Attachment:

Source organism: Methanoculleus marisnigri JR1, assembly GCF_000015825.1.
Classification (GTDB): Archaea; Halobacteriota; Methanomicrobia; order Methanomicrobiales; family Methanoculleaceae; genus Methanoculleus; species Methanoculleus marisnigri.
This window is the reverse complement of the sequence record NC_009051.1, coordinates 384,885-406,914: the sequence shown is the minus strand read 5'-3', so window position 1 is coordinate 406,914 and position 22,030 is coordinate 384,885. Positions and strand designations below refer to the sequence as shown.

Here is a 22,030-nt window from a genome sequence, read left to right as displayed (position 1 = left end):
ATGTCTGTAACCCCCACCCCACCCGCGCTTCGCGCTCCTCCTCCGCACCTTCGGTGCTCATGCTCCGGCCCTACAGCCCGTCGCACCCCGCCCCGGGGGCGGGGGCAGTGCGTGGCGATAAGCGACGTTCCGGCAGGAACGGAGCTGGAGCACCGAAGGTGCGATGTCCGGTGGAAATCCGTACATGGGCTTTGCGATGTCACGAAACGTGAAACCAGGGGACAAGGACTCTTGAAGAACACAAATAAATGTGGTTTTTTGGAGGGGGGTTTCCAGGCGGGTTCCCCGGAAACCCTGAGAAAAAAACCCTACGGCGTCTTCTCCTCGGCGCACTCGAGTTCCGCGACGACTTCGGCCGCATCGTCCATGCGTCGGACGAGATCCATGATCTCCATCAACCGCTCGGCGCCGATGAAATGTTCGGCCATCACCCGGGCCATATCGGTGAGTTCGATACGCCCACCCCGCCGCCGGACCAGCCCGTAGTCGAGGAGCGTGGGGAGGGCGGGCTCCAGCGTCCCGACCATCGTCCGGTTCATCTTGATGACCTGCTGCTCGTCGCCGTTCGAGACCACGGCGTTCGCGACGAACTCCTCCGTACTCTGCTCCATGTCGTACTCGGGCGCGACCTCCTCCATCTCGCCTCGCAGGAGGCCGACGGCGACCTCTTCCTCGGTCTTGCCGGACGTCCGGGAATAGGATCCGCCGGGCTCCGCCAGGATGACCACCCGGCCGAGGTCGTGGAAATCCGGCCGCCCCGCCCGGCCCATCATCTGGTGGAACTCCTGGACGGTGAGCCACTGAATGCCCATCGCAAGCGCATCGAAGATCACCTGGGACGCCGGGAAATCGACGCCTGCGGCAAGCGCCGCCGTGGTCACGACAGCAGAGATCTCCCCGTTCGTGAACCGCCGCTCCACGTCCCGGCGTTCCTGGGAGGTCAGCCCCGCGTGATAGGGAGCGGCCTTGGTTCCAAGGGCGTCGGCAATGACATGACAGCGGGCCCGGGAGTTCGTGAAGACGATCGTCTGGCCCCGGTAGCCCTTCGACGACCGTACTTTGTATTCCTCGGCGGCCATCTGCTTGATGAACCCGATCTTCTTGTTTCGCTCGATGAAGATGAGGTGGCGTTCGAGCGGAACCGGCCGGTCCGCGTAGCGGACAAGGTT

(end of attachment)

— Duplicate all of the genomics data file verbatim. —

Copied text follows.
Source organism: Methanoculleus marisnigri JR1, assembly GCF_000015825.1.
Classification (GTDB): Archaea; Halobacteriota; Methanomicrobia; order Methanomicrobiales; family Methanoculleaceae; genus Methanoculleus; species Methanoculleus marisnigri.
This window is the reverse complement of the sequence record NC_009051.1, coordinates 384,885-406,914: the sequence shown is the minus strand read 5'-3', so window position 1 is coordinate 406,914 and position 22,030 is coordinate 384,885. Positions and strand designations below refer to the sequence as shown.

Here is a 22,030-nt window from a genome sequence, read left to right as displayed (position 1 = left end):
ATGTCTGTAACCCCCACCCCACCCGCGCTTCGCGCTCCTCCTCCGCACCTTCGGTGCTCATGCTCCGGCCCTACAGCCCGTCGCACCCCGCCCCGGGGGCGGGGGCAGTGCGTGGCGATAAGCGACGTTCCGGCAGGAACGGAGCTGGAGCACCGAAGGTGCGATGTCCGGTGGAAATCCGTACATGGGCTTTGCGATGTCACGAAACGTGAAACCAGGGGACAAGGACTCTTGAAGAACACAAATAAATGTGGTTTTTTGGAGGGGGGTTTCCAGGCGGGTTCCCCGGAAACCCTGAGAAAAAAACCCTACGGCGTCTTCTCCTCGGCGCACTCGAGTTCCGCGACGACTTCGGCCGCATCGTCCATGCGTCGGACGAGATCCATGATCTCCATCAACCGCTCGGCGCCGATGAAATGTTCGGCCATCACCCGGGCCATATCGGTGAGTTCGATACGCCCACCCCGCCGCCGGACCAGCCCGTAGTCGAGGAGCGTGGGGAGGGCGGGCTCCAGCGTCCCGACCATCGTCCGGTTCATCTTGATGACCTGCTGCTCGTCGCCGTTCGAGACCACGGCGTTCGCGACGAACTCCTCCGTACTCTGCTCCATGTCGTACTCGGGCGCGACCTCCTCCATCTCGCCTCGCAGGAGGCCGACGGCGACCTCTTCCTCGGTCTTGCCGGACGTCCGGGAATAGGATCCGCCGGGCTCCGCCAGGATGACCACCCGGCCGAGGTCGTGGAAATCCGGCCGCCCCGCCCGGCCCATCATCTGGTGGAACTCCTGGACGGTGAGCCACTGAATGCCCATCGCAAGCGCATCGAAGATCACCTGGGACGCCGGGAAATCGACGCCTGCGGCAAGCGCCGCCGTGGTCACGACAGCAGAGATCTCCCCGTTCGTGAACCGCCGCTCCACGTCCCGGCGTTCCTGGGAGGTCAGCCCCGCGTGATAGGGAGCGGCCTTGGTTCCAAGGGCGTCGGCAATGACATGACAGCGGGCCCGGGAGTTCGTGAAGACGATCGTCTGGCCCCGGTAGCCCTTCGACGACCGTACTTTGTATTCCTCGGCGGCCATCTGCTTGATGAACCCGATCTTCTTGTTTCGCTCGATGAAGATGAGGTGGCGTTCGAGCGGAACCGGCCGGTCCGCGTAGCGGACAAGGTT